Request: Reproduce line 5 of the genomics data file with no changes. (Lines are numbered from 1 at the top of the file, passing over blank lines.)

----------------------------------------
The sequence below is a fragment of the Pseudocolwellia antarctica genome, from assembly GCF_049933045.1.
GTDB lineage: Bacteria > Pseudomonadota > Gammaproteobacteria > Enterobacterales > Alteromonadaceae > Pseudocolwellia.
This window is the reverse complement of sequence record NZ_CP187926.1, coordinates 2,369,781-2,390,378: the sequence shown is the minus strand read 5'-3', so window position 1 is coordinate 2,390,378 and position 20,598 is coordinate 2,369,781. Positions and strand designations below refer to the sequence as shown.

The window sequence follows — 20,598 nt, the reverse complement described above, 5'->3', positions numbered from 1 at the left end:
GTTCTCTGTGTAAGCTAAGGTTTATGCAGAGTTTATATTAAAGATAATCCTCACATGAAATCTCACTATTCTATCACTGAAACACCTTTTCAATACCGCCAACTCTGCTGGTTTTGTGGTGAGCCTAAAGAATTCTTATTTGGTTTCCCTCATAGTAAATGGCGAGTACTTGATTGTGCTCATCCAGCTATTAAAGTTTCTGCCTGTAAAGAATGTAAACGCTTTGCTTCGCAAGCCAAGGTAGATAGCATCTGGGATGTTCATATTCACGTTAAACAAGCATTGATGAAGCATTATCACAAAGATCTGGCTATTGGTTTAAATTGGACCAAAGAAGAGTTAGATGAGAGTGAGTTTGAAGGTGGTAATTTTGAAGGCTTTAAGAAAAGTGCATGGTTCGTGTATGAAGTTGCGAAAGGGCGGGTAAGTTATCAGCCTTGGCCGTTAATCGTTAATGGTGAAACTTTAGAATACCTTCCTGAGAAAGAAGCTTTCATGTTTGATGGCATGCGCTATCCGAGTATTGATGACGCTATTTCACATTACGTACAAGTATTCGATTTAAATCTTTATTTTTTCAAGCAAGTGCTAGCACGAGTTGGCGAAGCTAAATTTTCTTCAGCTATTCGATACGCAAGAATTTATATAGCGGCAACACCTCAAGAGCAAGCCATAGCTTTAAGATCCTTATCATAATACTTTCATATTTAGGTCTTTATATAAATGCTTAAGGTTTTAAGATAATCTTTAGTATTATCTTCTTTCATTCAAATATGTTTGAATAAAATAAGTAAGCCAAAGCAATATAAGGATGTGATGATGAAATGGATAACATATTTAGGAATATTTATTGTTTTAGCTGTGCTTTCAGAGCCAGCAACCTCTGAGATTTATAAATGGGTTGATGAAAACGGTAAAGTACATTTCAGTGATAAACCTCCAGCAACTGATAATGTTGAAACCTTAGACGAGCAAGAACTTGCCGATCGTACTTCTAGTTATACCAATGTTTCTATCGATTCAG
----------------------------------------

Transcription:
GTTCTCTGTGTAAGCTAAGGTTTATGCAGAGTTTATATTAAAGATAATCCTCACATGAAATCTCACTATTCTATCACTGAAACACCTTTTCAATACCGCCAACTCTGCTGGTTTTGTGGTGAGCCTAAAGAATTCTTATTTGGTTTCCCTCATAGTAAATGGCGAGTACTTGATTGTGCTCATCCAGCTATTAAAGTTTCTGCCTGTAAAGAATGTAAACGCTTTGCTTCGCAAGCCAAGGTAGATAGCATCTGGGATGTTCATATTCACGTTAAACAAGCATTGATGAAGCATTATCACAAAGATCTGGCTATTGGTTTAAATTGGACCAAAGAAGAGTTAGATGAGAGTGAGTTTGAAGGTGGTAATTTTGAAGGCTTTAAGAAAAGTGCATGGTTCGTGTATGAAGTTGCGAAAGGGCGGGTAAGTTATCAGCCTTGGCCGTTAATCGTTAATGGTGAAACTTTAGAATACCTTCCTGAGAAAGAAGCTTTCATGTTTGATGGCATGCGCTATCCGAGTATTGATGACGCTATTTCACATTACGTACAAGTATTCGATTTAAATCTTTATTTTTTCAAGCAAGTGCTAGCACGAGTTGGCGAAGCTAAATTTTCTTCAGCTATTCGATACGCAAGAATTTATATAGCGGCAACACCTCAAGAGCAAGCCATAGCTTTAAGATCCTTATCATAATACTTTCATATTTAGGTCTTTATATAAATGCTTAAGGTTTTAAGATAATCTTTAGTATTATCTTCTTTCATTCAAATATGTTTGAATAAAATAAGTAAGCCAAAGCAATATAAGGATGTGATGATGAAATGGATAACATATTTAGGAATATTTATTGTTTTAGCTGTGCTTTCAGAGCCAGCAACCTCTGAGATTTATAAATGGGTTGATGAAAACGGTAAAGTACATTTCAGTGATAAACCTCCAGCAACTGATAATGTTGAAACCTTAGACGAGCAAGAACTTGCCGATCGTACTTCTAGTTATACCAATGTTTCTATCGATTCAG